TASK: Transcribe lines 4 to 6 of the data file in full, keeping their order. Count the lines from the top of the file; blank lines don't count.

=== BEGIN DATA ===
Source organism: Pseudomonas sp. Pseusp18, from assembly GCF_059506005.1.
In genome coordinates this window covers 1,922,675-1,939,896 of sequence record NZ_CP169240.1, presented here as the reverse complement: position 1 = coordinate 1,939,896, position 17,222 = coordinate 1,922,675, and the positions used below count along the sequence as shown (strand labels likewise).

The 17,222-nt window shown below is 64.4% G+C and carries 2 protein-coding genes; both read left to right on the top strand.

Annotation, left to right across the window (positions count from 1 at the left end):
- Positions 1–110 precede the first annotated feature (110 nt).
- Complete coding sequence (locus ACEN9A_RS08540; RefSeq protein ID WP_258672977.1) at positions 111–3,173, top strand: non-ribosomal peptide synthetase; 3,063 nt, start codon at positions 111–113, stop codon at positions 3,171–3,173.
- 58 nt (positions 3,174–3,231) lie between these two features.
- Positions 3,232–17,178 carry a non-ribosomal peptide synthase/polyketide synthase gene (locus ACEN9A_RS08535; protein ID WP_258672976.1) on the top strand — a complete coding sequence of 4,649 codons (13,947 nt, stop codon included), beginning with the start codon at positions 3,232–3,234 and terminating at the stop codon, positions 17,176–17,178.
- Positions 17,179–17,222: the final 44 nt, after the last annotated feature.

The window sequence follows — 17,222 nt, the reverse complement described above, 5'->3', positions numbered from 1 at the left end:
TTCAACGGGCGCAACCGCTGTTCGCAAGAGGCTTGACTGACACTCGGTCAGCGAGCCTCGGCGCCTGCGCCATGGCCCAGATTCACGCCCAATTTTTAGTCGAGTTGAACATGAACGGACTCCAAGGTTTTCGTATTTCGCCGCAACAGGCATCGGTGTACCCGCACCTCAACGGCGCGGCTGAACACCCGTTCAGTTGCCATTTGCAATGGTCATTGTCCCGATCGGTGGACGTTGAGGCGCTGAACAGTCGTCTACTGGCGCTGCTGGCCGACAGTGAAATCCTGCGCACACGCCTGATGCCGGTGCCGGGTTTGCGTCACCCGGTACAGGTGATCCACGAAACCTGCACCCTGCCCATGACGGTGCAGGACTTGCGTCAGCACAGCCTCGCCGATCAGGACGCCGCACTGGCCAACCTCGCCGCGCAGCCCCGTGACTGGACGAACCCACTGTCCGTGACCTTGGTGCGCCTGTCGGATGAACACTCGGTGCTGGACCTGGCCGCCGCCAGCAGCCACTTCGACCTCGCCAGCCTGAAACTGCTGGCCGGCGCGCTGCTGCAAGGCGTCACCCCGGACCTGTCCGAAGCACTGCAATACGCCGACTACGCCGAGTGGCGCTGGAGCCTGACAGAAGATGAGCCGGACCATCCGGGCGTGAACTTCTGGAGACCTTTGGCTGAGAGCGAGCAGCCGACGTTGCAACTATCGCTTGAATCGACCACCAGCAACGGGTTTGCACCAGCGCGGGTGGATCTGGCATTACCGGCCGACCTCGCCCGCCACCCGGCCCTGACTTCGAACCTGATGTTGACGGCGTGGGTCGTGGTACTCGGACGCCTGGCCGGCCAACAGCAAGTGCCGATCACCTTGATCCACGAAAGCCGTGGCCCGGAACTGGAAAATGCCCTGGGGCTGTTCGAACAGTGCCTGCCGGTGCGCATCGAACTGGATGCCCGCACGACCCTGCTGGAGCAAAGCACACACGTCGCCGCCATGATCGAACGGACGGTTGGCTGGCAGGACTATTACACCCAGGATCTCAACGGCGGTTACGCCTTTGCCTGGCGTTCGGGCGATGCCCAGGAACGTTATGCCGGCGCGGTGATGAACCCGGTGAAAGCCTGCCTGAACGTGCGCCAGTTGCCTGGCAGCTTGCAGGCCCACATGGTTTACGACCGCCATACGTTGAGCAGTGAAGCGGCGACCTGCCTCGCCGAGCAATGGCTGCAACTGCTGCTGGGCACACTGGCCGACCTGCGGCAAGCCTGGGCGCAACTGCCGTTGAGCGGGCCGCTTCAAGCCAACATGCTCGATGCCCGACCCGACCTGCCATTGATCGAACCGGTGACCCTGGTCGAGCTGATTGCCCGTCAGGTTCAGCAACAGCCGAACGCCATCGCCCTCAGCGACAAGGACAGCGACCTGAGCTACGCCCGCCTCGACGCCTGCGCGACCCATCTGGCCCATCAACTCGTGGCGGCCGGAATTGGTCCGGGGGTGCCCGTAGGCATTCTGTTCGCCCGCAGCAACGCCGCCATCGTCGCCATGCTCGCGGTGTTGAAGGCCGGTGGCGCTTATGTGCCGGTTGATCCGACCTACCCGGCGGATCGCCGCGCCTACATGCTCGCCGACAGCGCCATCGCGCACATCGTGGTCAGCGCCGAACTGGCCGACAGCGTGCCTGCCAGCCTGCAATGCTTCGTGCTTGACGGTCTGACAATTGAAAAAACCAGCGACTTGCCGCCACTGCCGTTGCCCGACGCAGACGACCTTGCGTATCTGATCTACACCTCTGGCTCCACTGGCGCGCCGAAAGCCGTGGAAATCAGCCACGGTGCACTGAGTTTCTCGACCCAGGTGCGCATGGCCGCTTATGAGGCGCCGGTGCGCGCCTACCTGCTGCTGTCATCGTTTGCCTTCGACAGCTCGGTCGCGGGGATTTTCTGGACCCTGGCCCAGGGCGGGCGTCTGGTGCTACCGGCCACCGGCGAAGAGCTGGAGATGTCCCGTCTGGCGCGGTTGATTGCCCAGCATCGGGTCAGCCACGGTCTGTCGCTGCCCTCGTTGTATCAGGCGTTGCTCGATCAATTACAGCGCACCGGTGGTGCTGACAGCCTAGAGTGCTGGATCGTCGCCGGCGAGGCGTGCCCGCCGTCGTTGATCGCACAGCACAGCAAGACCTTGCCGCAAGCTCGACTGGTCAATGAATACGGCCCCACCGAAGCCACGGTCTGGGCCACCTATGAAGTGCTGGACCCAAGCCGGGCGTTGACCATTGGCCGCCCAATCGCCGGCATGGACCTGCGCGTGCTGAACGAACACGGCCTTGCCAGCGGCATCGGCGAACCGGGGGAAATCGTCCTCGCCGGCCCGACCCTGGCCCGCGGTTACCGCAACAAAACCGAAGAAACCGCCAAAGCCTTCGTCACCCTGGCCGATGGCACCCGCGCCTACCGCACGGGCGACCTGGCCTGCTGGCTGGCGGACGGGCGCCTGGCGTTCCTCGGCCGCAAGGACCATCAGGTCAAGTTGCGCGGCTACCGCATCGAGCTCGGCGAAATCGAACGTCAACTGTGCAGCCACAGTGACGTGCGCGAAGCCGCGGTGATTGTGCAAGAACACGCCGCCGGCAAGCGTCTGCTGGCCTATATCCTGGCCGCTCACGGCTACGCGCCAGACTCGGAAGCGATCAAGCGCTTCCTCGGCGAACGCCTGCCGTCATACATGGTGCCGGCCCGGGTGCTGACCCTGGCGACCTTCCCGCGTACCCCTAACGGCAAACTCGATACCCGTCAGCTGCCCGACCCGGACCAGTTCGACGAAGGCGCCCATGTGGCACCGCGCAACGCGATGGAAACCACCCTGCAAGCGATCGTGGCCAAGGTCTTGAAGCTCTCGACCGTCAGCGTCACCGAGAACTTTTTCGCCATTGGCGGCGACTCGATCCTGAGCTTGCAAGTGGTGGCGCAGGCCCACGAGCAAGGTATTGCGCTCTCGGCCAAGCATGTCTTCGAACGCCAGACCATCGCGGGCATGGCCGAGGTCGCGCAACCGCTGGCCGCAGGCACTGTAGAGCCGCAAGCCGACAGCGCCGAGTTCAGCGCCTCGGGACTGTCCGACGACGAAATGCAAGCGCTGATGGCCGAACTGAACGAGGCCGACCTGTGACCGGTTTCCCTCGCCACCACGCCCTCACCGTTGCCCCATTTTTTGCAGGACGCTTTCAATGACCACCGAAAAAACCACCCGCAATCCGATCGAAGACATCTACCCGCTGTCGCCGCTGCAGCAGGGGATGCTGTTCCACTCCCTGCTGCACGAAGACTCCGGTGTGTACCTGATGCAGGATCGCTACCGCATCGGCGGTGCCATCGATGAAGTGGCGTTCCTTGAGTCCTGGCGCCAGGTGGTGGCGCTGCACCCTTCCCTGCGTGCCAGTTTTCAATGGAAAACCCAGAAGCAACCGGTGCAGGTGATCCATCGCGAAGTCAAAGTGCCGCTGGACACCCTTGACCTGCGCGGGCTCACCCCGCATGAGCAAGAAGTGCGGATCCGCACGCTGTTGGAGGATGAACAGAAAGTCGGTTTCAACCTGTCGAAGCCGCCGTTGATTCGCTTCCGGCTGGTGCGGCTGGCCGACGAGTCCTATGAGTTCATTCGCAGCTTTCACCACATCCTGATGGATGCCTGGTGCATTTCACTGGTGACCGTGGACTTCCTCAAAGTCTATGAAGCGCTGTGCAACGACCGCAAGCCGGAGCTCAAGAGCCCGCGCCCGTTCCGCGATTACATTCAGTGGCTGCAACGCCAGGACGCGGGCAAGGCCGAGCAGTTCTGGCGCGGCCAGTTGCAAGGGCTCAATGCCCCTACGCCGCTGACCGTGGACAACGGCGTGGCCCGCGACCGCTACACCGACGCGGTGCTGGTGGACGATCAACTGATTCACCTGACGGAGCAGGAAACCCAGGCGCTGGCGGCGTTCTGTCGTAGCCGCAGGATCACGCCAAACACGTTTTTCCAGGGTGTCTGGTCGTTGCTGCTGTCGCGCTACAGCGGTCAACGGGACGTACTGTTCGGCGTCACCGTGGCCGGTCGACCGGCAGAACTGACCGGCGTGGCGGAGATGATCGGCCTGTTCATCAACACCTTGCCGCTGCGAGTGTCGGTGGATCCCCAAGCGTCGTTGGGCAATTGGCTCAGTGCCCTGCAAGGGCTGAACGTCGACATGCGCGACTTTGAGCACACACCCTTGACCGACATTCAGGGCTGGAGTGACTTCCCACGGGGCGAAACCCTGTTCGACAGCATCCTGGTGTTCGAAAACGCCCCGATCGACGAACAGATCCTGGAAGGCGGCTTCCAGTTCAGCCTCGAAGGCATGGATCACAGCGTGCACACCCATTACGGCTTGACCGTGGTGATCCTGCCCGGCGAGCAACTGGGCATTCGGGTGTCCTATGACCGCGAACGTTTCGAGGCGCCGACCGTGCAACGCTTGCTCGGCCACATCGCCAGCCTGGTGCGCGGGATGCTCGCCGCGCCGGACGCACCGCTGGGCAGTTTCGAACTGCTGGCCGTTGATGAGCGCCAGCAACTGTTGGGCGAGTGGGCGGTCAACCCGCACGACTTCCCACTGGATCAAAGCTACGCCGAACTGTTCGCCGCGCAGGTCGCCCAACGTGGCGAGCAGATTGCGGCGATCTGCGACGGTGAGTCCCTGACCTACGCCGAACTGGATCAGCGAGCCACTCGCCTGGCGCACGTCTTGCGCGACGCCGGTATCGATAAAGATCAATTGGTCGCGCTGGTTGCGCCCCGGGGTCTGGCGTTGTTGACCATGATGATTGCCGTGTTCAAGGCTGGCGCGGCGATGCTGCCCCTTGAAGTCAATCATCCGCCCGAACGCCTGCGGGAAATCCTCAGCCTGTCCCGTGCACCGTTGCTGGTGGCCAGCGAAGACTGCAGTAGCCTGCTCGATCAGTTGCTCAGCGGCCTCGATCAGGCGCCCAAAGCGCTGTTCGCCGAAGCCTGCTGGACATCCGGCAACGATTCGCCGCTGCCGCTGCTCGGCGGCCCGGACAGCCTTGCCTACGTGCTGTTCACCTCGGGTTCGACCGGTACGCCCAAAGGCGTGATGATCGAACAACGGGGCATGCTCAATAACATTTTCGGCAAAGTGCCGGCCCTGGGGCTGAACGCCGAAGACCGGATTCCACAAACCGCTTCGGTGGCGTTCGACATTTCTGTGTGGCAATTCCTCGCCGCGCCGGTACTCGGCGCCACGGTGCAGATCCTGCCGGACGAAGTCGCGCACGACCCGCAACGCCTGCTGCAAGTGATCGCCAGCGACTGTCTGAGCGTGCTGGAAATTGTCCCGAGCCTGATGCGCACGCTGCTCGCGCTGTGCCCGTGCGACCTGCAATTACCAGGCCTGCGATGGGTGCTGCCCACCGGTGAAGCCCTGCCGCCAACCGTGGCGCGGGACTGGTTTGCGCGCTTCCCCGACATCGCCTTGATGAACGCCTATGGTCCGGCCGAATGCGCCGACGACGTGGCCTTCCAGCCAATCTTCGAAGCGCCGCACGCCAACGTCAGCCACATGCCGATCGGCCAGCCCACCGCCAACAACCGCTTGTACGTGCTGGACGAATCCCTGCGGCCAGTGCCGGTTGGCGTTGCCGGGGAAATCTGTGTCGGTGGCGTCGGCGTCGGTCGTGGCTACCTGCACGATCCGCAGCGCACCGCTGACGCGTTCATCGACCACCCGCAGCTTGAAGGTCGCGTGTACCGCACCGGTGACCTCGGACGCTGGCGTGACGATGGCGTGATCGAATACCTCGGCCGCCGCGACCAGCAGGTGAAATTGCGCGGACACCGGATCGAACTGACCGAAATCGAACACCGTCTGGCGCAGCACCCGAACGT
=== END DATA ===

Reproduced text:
Annotation, left to right across the window (positions count from 1 at the left end):
- Positions 1–110 precede the first annotated feature (110 nt).
- Complete coding sequence (locus ACEN9A_RS08540; RefSeq protein ID WP_258672977.1) at positions 111–3,173, top strand: non-ribosomal peptide synthetase; 3,063 nt, start codon at positions 111–113, stop codon at positions 3,171–3,173.